Harry Potter has one. Frodo Baggins used one in Lord of the Rings. Han Solo had one big enough to use on his entire space ship in Star Wars. Invisibility cloaks have had a significant presence in fiction and now it seems that reality has finally caught up.
Over the last few years researchers have been getting close to developing an invisibility cloak and now some researchers appear to have designed one.
In the real world invisibility cloaks make objects invisible by bending light rays as they enter the cloak and then again when they exit it. The light is deviated in such a way that the rays seem to have been reflected directly from the ground underneath the object so that to the observer it appears that the object is not there.
If you want to build such a cloak then you need material that will bend the incoming and outgoing light rays by different amounts determined the size and shape of the object that is to be hidden. Researchers have found that a material called calcite is perfect for this job because the speed at which light passes through it depends on the orientation of the crystals in the calcite. By sticking together two pieces of calcite crystal it is possible to create a cloak that bends incoming and outgoing light by the required amount to make it appear invisible.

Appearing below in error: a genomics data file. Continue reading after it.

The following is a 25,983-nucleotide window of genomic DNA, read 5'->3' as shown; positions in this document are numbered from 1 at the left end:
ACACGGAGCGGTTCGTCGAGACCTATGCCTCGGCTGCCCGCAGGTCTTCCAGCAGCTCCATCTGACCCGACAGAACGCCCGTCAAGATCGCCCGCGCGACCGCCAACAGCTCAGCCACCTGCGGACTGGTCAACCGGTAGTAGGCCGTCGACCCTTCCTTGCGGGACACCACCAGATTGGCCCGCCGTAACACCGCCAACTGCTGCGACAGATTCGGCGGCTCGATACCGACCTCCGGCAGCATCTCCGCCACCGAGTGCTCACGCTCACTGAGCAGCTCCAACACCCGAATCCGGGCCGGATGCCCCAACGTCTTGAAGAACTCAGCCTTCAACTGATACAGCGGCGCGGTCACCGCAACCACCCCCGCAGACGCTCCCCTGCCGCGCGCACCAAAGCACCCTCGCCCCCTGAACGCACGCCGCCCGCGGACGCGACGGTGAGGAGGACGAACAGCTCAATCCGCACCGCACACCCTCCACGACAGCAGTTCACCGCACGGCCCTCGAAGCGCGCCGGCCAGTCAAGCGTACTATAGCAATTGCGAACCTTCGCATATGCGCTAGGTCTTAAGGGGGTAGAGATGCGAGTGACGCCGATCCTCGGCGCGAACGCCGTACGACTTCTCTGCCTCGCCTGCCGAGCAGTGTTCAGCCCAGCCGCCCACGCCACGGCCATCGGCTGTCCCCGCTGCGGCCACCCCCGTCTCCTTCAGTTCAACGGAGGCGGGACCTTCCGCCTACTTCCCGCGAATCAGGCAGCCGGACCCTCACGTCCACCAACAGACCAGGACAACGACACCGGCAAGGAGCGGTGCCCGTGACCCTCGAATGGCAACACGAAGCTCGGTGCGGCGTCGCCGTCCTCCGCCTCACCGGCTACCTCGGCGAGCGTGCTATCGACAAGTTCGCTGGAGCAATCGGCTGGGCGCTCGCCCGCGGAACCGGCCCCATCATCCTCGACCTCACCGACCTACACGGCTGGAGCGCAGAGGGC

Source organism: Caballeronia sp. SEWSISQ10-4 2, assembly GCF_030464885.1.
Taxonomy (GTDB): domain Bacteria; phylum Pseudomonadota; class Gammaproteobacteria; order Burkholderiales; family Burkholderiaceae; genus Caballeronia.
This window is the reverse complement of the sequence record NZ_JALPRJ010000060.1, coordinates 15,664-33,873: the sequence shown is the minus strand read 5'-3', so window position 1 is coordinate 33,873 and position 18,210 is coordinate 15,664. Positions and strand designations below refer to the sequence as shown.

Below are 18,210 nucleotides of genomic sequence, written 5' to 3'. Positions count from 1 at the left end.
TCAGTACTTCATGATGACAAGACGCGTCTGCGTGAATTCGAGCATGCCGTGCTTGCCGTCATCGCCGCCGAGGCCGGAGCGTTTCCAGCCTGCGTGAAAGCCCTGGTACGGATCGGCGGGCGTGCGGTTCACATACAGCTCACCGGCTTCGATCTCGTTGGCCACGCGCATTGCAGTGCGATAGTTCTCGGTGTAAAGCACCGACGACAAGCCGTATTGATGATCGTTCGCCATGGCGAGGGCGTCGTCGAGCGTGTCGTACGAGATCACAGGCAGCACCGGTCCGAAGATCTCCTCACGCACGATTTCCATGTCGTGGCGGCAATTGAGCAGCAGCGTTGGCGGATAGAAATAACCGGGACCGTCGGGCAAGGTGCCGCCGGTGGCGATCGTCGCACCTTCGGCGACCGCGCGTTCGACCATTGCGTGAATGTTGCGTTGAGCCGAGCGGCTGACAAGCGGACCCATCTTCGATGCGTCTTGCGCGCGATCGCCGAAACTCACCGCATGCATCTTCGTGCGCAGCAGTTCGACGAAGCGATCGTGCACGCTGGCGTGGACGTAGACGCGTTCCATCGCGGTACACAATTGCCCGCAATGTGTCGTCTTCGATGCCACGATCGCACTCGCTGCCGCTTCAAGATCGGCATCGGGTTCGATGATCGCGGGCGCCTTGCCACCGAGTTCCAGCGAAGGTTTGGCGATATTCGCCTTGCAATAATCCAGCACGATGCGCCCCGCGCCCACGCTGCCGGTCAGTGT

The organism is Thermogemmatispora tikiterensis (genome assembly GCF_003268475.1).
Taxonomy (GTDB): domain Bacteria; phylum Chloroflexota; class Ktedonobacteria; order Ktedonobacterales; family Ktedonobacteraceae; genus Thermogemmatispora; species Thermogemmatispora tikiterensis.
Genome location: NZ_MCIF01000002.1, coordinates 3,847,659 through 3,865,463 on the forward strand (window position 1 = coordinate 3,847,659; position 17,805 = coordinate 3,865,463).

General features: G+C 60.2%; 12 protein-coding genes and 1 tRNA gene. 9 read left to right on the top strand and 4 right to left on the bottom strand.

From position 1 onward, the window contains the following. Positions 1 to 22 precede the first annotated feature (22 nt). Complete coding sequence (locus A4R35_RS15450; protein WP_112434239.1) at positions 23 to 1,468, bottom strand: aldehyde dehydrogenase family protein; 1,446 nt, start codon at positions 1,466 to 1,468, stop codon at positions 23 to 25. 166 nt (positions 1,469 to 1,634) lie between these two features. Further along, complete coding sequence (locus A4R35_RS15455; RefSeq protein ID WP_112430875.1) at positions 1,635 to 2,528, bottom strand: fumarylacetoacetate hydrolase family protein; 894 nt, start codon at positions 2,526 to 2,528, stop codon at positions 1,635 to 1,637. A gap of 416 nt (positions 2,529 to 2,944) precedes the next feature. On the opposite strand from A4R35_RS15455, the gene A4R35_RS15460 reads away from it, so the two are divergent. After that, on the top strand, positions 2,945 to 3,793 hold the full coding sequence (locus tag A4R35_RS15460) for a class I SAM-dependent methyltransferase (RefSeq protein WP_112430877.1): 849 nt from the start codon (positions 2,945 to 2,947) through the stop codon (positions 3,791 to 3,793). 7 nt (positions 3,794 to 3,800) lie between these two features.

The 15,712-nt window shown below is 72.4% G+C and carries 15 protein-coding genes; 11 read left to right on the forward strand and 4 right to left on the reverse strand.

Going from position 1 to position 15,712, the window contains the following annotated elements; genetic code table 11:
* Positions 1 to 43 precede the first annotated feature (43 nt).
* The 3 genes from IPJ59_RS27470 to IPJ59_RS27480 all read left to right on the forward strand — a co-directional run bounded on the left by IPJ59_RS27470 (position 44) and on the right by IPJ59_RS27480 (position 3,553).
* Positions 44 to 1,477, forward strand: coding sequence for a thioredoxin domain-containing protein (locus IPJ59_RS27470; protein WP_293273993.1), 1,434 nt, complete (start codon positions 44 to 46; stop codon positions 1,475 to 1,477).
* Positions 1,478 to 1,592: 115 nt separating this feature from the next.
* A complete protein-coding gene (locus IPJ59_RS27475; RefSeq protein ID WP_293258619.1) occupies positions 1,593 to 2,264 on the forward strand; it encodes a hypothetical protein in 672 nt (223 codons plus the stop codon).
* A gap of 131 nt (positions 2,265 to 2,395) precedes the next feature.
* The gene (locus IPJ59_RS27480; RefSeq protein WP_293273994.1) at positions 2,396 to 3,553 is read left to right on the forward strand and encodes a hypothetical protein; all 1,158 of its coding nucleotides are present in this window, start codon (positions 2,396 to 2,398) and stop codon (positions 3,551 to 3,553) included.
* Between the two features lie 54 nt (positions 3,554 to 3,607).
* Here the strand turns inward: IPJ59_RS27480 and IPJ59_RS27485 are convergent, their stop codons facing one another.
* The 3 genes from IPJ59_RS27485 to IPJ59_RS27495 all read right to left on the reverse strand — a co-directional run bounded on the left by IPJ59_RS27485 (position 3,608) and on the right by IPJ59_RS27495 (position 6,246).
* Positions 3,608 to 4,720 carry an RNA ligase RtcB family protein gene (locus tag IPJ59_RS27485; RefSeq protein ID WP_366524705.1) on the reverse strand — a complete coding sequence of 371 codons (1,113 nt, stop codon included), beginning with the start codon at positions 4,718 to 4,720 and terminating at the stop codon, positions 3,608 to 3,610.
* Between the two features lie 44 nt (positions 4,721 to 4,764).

The researchers in Singapore from the MIT Alliance for Research and Technology have built a calcite invisibility cloak that can shield a steel wedge that is 3.8cm long and two millimetres think from red, green, and blue visible light. The cloak has been specifically designed to work underwater which will get all of military-sci-fi types thinking about invisible submarines which is all very fine provided suitable submariners can be found since those subs will have to be under four centimetres long.
At the same time researchers from the University of Birmingham (UK) and the Imperial College London have built a calcite invisibility cloak that works in air and will cover objects up to a few centimetres high.
The cloaks at the moment cost approximately US$1000 to make. So they could conceivably be available for consumers sometime soon. At the moment their most obvious use will be to render invisible from prying eyes that piece of chocolate cake that you have earmarked for yourself for later. No doubt more significant, and possibly insidious, applications will be arrived at soon.